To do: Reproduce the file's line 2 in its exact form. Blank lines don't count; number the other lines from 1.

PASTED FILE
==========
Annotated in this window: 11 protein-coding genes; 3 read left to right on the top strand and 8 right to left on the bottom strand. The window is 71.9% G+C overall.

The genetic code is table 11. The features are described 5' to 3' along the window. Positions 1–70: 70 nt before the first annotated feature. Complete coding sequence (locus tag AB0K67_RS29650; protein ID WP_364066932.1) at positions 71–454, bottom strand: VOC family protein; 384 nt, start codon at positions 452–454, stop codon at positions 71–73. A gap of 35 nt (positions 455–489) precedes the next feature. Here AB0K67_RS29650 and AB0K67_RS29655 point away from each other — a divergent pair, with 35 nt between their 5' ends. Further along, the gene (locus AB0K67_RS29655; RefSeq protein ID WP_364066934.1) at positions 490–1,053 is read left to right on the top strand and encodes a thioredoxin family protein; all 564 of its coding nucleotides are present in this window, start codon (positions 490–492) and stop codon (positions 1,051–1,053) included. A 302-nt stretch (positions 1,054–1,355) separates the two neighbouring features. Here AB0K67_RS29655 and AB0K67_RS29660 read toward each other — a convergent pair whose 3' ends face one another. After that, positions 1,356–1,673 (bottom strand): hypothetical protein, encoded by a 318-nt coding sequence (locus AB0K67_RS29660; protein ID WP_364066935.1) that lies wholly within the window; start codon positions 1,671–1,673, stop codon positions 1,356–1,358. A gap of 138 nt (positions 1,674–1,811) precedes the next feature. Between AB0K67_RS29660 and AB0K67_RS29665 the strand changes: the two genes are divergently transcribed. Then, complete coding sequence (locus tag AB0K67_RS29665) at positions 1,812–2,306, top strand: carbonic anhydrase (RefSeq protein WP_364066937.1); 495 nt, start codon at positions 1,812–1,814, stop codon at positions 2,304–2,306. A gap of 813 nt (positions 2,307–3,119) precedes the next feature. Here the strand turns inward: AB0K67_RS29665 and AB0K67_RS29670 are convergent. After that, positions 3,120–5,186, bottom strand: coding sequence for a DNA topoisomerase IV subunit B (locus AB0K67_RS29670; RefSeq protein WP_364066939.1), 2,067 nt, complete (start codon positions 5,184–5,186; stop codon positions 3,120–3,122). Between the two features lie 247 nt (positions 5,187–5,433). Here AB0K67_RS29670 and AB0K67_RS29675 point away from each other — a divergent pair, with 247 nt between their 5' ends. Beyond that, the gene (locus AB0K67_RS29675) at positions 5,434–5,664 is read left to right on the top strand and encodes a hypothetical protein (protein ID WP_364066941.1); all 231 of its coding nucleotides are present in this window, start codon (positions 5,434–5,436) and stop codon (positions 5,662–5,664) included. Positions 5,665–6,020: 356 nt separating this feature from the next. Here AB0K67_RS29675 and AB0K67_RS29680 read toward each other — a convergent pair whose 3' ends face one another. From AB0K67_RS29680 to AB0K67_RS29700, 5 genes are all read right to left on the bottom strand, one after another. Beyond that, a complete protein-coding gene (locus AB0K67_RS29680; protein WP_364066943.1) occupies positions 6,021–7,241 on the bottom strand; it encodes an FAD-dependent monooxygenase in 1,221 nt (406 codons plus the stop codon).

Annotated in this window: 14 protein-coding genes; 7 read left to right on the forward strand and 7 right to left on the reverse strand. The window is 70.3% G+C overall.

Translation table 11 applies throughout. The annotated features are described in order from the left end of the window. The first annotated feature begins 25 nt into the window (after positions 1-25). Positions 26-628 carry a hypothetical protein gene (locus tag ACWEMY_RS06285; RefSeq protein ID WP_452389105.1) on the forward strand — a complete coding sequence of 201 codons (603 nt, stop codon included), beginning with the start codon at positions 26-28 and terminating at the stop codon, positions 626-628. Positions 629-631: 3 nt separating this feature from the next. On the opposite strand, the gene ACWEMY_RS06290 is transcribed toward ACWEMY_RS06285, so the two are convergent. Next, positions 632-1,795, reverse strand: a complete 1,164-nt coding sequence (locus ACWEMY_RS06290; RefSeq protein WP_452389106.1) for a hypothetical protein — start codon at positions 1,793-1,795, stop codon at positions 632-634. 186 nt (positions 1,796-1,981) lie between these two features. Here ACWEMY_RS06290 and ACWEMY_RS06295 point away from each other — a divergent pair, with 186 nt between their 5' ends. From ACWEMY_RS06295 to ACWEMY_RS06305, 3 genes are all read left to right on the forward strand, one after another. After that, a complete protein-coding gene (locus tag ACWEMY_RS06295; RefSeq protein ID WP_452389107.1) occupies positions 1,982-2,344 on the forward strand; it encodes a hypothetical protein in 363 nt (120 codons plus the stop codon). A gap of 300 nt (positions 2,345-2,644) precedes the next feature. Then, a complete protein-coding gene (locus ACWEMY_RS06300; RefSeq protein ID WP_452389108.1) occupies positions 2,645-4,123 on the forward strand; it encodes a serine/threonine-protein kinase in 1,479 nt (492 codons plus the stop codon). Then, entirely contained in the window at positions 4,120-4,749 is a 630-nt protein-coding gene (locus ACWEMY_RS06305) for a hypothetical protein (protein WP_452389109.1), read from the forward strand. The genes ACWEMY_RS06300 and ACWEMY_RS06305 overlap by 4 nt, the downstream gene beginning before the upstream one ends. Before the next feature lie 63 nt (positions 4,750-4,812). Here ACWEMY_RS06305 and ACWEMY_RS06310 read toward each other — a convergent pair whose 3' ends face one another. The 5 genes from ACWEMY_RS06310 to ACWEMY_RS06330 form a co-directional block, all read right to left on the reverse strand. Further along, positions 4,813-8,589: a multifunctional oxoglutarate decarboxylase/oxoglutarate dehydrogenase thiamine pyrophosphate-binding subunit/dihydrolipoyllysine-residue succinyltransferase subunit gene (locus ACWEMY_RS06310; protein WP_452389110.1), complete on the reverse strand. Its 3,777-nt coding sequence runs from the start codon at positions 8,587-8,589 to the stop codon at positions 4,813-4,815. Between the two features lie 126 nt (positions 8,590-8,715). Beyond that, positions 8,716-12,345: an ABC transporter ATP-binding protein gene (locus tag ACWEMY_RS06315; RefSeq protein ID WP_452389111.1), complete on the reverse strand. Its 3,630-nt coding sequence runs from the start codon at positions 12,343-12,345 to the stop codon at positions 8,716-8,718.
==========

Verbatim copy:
The genetic code is table 11. The features are described 5' to 3' along the window. Positions 1–70: 70 nt before the first annotated feature. Complete coding sequence (locus tag AB0K67_RS29650; protein ID WP_364066932.1) at positions 71–454, bottom strand: VOC family protein; 384 nt, start codon at positions 452–454, stop codon at positions 71–73. A gap of 35 nt (positions 455–489) precedes the next feature. Here AB0K67_RS29650 and AB0K67_RS29655 point away from each other — a divergent pair, with 35 nt between their 5' ends. Further along, the gene (locus AB0K67_RS29655; RefSeq protein ID WP_364066934.1) at positions 490–1,053 is read left to right on the top strand and encodes a thioredoxin family protein; all 564 of its coding nucleotides are present in this window, start codon (positions 490–492) and stop codon (positions 1,051–1,053) included. A 302-nt stretch (positions 1,054–1,355) separates the two neighbouring features. Here AB0K67_RS29655 and AB0K67_RS29660 read toward each other — a convergent pair whose 3' ends face one another. After that, positions 1,356–1,673 (bottom strand): hypothetical protein, encoded by a 318-nt coding sequence (locus AB0K67_RS29660; protein ID WP_364066935.1) that lies wholly within the window; start codon positions 1,671–1,673, stop codon positions 1,356–1,358. A gap of 138 nt (positions 1,674–1,811) precedes the next feature. Between AB0K67_RS29660 and AB0K67_RS29665 the strand changes: the two genes are divergently transcribed. Then, complete coding sequence (locus tag AB0K67_RS29665) at positions 1,812–2,306, top strand: carbonic anhydrase (RefSeq protein WP_364066937.1); 495 nt, start codon at positions 1,812–1,814, stop codon at positions 2,304–2,306. A gap of 813 nt (positions 2,307–3,119) precedes the next feature. Here the strand turns inward: AB0K67_RS29665 and AB0K67_RS29670 are convergent. After that, positions 3,120–5,186, bottom strand: coding sequence for a DNA topoisomerase IV subunit B (locus AB0K67_RS29670; RefSeq protein WP_364066939.1), 2,067 nt, complete (start codon positions 5,184–5,186; stop codon positions 3,120–3,122). Between the two features lie 247 nt (positions 5,187–5,433). Here AB0K67_RS29670 and AB0K67_RS29675 point away from each other — a divergent pair, with 247 nt between their 5' ends. Beyond that, the gene (locus AB0K67_RS29675) at positions 5,434–5,664 is read left to right on the top strand and encodes a hypothetical protein (protein ID WP_364066941.1); all 231 of its coding nucleotides are present in this window, start codon (positions 5,434–5,436) and stop codon (positions 5,662–5,664) included. Positions 5,665–6,020: 356 nt separating this feature from the next. Here AB0K67_RS29675 and AB0K67_RS29680 read toward each other — a convergent pair whose 3' ends face one another. From AB0K67_RS29680 to AB0K67_RS29700, 5 genes are all read right to left on the bottom strand, one after another. Beyond that, a complete protein-coding gene (locus AB0K67_RS29680; protein WP_364066943.1) occupies positions 6,021–7,241 on the bottom strand; it encodes an FAD-dependent monooxygenase in 1,221 nt (406 codons plus the stop codon).